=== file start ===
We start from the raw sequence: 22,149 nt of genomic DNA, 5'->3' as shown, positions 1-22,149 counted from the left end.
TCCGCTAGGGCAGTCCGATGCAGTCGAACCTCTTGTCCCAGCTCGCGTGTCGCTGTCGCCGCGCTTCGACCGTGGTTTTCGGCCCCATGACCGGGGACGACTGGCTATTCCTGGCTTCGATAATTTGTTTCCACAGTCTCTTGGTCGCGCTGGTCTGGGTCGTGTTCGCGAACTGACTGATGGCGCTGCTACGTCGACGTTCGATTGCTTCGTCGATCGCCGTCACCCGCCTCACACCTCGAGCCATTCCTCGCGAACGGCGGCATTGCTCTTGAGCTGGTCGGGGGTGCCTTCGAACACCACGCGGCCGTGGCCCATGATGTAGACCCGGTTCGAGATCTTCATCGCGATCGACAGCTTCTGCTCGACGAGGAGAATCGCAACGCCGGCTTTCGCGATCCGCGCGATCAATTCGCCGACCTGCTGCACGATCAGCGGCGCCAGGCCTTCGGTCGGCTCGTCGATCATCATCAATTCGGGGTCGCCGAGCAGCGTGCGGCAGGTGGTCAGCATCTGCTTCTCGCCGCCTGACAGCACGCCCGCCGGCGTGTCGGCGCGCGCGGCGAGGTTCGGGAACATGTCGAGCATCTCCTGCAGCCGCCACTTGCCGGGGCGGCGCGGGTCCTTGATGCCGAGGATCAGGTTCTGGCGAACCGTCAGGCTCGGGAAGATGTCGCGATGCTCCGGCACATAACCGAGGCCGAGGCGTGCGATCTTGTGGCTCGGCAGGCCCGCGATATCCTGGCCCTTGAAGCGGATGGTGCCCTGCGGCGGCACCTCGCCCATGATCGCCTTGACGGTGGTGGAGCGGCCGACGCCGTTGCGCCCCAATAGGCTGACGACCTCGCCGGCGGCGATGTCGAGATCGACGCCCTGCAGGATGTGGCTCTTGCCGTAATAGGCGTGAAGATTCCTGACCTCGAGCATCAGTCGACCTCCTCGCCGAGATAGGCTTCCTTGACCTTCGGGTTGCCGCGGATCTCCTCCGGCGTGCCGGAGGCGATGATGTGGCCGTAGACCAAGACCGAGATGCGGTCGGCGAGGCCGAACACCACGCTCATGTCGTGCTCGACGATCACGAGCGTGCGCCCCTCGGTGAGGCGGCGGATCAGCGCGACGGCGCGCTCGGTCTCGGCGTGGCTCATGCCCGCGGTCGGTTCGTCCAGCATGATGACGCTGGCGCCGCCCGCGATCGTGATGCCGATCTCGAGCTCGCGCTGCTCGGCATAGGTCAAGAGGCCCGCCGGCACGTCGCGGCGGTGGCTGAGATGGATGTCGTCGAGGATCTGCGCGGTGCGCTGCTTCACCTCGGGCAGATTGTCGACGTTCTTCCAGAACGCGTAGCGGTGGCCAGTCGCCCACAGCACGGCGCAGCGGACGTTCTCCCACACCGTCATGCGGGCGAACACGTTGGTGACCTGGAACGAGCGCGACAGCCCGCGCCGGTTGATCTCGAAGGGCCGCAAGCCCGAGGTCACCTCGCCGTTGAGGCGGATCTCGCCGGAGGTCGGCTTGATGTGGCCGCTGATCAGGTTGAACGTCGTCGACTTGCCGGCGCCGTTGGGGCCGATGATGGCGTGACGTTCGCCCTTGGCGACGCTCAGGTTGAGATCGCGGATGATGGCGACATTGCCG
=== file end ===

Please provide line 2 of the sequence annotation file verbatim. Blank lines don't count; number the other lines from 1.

TCCGCTAGGGCAGTCCGATGCAGTCGAACCTCTTGTCCCAGCTCGCGTGTCGCTGTCGCCGCGCTTCGACCGTGGTTTTCGGCCCCATGACCGGGGACGACTGGCTATTCCTGGCTTCGATAATTTGTTTCCACAGTCTCTTGGTCGCGCTGGTCTGGGTCGTGTTCGCGAACTGACTGATGGCGCTGCTACGTCGACGTTCGATTGCTTCGTCGATCGCCGTCACCCGCCTCACACCTCGAGCCATTCCTCGCGAACGGCGGCATTGCTCTTGAGCTGGTCGGGGGTGCCTTCGAACACCACGCGGCCGTGGCCCATGATGTAGACCCGGTTCGAGATCTTCATCGCGATCGACAGCTTCTGCTCGACGAGGAGAATCGCAACGCCGGCTTTCGCGATCCGCGCGATCAATTCGCCGACCTGCTGCACGATCAGCGGCGCCAGGCCTTCGGTCGGCTCGTCGATCATCATCAATTCGGGGTCGCCGAGCAGCGTGCGGCAGGTGGTCAGCATCTGCTTCTCGCCGCCTGACAGCACGCCCGCCGGCGTGTCGGCGCGCGCGGCGAGGTTCGGGAACATGTCGAGCATCTCCTGCAGCCGCCACTTGCCGGGGCGGCGCGGGTCCTTGATGCCGAGGATCAGGTTCTGGCGAACCGTCAGGCTCGGGAAGATGTCGCGATGCTCCGGCACATAACCGAGGCCGAGGCGTGCGATCTTGTGGCTCGGCAGGCCCGCGATATCCTGGCCCTTGAAGCGGATGGTGCCCTGCGGCGGCACCTCGCCCATGATCGCCTTGACGGTGGTGGAGCGGCCGACGCCGTTGCGCCCCAATAGGCTGACGACCTCGCCGGCGGCGATGTCGAGATCGACGCCCTGCAGGATGTGGCTCTTGCCGTAATAGGCGTGAAGATTCCTGACCTCGAGCATCAGTCGACCTCCTCGCCGAGATAGGCTTCCTTGACCTTCGGGTTGCCGCGGATCTCCTCCGGCGTGCCGGAGGCGATGATGTGGCCGTAGACCAAGACCGAGATGCGGTCGGCGAGGCCGAACACCACGCTCATGTCGTGCTCGACGATCACGAGCGTGCGCCCCTCGGTGAGGCGGCGGATCAGCGCGACGGCGCGCTCGGTCTCGGCGTGGCTCATGCCCGCGGTCGGTTCGTCCAGCATGATGACGCTGGCGCCGCCCGCGATCGTGATGCCGATCTCGAGCTCGCGCTGCTCGGCATAGGTCAAGAGGCCCGCCGGCACGTCGCGGCGGTGGCTGAGATGGATGTCGTCGAGGATCTGCGCGGTGCGCTGCTTCACCTCGGGCAGATTGTCGACGTTCTTCCAGAACGCGTAGCGGTGGCCAGTCGCCCACAGCACGGCGCAGCGGACGTTCTCCCACACCGTCATGCGGGCGAACACGTTGGTGACCTGGAACGAGCGCGACAGCCCGCGCCGGTTGATCTCGAAGGGCCGCAAGCCCGAGGTCACCTCGCCGTTGAGGCGGATCTCGCCGGAGGTCGGCTTGATGTGGCCGCTGATCAGGTTGAACGTCGTCGACTTGCCGGCGCCGTTGGGGCCGATGATGGCGTGACGTTCGCCCTTGGCGACGCTCAGGTTGAGATCGCGGATGATGGCGACATTGCCG